Laws in the Old Testament

The Old Testament laws are in the first five books of the Bible. They are often referred to as the Mosaic Laws or the Laws of Moses. The Laws of Moses weren't written BY Moses, and they weren't given TO Moses for his personal use. They were God's laws given to Moses to give to the people of Israel to live by.

The entire book of Leviticus outlines all the Laws of Moses. They are repeated in the book of Deuteronomy as reminders. There were 613 laws that covered everything. There were laws about what to eat, drink and what to wear. There were laws about marriage, worship, and being hospitable. Nothing was left out when it came to laws to govern the people.

Some churches pick out parts of the Old Testament laws that benefit them and they use the verbiage that other things are "Old Testament" and not should be used today.

Examples of the Mosaic Laws

The Mosaic Laws are not confined to just one book of the Old Testament. They are listed in the books of Exodus, Leviticus, and Numbers. The same laws are repeated in Deuteronomy as reminders and mentioned throughout the other books of the Old Testament by the prophets. This includes:

  • The Ten Commandments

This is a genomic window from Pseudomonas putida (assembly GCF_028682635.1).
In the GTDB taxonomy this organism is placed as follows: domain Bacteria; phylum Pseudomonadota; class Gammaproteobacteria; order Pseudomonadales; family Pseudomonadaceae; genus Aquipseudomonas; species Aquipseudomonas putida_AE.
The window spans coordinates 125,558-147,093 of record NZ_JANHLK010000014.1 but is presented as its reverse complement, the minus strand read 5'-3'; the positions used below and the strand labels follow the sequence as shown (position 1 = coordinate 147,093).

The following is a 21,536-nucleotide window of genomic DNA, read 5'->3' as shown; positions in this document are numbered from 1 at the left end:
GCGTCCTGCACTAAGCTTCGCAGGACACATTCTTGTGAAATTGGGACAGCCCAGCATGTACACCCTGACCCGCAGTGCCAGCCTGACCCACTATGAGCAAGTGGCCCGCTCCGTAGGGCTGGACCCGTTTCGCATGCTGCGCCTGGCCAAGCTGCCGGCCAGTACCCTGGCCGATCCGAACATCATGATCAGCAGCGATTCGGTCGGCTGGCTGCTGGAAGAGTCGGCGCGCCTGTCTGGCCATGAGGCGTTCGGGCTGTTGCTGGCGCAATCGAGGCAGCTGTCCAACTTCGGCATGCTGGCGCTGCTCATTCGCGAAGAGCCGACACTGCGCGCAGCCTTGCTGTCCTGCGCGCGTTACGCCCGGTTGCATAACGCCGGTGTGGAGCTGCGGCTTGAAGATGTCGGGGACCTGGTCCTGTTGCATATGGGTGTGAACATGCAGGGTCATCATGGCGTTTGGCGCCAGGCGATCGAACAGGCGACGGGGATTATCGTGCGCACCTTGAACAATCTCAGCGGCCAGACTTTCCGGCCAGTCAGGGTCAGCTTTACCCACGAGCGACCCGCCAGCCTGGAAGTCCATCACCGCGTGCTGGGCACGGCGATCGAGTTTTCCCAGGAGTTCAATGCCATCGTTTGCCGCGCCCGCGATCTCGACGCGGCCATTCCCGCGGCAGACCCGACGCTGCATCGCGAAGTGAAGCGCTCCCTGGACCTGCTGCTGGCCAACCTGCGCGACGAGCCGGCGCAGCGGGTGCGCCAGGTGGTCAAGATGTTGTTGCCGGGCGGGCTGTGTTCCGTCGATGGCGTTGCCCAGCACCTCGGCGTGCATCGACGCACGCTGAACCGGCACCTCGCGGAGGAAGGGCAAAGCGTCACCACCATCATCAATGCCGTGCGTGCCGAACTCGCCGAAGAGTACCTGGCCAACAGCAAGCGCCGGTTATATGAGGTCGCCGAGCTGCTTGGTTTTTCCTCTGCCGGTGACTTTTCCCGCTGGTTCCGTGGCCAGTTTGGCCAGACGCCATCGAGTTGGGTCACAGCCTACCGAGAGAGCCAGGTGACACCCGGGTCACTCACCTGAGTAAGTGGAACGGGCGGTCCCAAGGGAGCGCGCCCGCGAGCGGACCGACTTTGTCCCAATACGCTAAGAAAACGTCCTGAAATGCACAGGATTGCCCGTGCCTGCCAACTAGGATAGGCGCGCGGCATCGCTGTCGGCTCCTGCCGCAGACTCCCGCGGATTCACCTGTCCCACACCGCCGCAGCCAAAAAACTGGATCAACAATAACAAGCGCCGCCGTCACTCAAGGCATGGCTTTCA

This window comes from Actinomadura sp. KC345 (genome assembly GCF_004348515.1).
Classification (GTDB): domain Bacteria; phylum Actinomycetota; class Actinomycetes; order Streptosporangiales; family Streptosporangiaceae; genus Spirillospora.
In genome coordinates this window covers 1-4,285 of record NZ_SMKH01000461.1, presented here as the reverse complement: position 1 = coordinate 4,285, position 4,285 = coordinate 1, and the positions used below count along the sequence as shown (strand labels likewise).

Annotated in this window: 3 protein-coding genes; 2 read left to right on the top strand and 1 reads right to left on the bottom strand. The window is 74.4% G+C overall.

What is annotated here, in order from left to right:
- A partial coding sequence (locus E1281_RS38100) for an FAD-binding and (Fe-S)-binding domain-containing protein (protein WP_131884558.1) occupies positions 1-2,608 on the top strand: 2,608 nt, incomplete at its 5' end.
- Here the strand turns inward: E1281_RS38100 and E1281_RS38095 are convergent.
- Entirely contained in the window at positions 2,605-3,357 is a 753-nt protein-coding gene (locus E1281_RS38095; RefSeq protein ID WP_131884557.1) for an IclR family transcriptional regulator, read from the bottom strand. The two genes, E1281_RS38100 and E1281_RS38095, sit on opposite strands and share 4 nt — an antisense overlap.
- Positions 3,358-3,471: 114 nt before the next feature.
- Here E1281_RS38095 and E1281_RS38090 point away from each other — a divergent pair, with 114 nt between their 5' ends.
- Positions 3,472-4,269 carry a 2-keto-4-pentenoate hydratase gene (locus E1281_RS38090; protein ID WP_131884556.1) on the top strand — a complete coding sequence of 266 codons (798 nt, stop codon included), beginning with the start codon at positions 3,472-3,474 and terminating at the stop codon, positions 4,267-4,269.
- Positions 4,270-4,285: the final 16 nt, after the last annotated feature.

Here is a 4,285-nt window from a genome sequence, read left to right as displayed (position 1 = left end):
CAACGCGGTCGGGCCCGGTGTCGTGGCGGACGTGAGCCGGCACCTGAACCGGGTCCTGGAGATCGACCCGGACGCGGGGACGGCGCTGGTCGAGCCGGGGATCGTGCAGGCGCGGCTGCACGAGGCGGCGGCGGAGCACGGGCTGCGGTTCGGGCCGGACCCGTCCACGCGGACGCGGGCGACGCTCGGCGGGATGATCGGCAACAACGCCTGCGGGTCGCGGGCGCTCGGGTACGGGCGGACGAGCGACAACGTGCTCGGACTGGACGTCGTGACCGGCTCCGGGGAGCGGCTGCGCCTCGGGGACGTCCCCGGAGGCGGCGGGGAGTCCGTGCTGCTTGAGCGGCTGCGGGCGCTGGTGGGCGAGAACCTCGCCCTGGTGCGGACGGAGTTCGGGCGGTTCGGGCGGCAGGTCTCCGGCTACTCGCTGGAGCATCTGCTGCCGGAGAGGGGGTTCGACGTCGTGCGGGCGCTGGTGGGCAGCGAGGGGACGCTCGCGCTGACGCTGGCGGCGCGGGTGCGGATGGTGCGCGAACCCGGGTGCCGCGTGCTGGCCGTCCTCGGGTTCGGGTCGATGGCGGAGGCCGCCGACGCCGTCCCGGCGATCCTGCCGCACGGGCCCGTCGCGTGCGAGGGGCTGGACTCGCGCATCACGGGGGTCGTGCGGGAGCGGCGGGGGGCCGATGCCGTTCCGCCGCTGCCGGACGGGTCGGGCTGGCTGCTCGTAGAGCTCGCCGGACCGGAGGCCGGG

• Moral laws concerning murder, theft, honesty, adultery, etc.
  • Social laws on property, inheritance, marriage, and divorce
  • Food laws about clean and unclean foods and about cooking and storing food
  • Purity laws about personal hygiene for men and women, sicknesses, diseases, etc.
  • Feast days and celebrations such as the Day of Atonement, Passover, Feast of Tabernacles, Feast of Unleavened Bread, Feast of Weeks, etc.
  • Sacrifices and offerings listed and explained including the sin offering, the burnt offering, whole offering, heave offering, Passover sacrifice, the meal-offering, wave offering, the peace offering, the drink offering, thank-offering, dough offering, incense offering, red heifer, scapegoat, first fruits, etc.
  • Instructions for the priesthood and the high priest including tithes
  • Instructions regarding building the tabernacle and how the tabernacle was to be used

Grace in the New Testament

It was and still is hard to follow the Old Testament laws because there were so many of them. Besides, the people didn't have Jesus or the Holy Spirit to help them carry out the laws. They had to live by the letter of the law.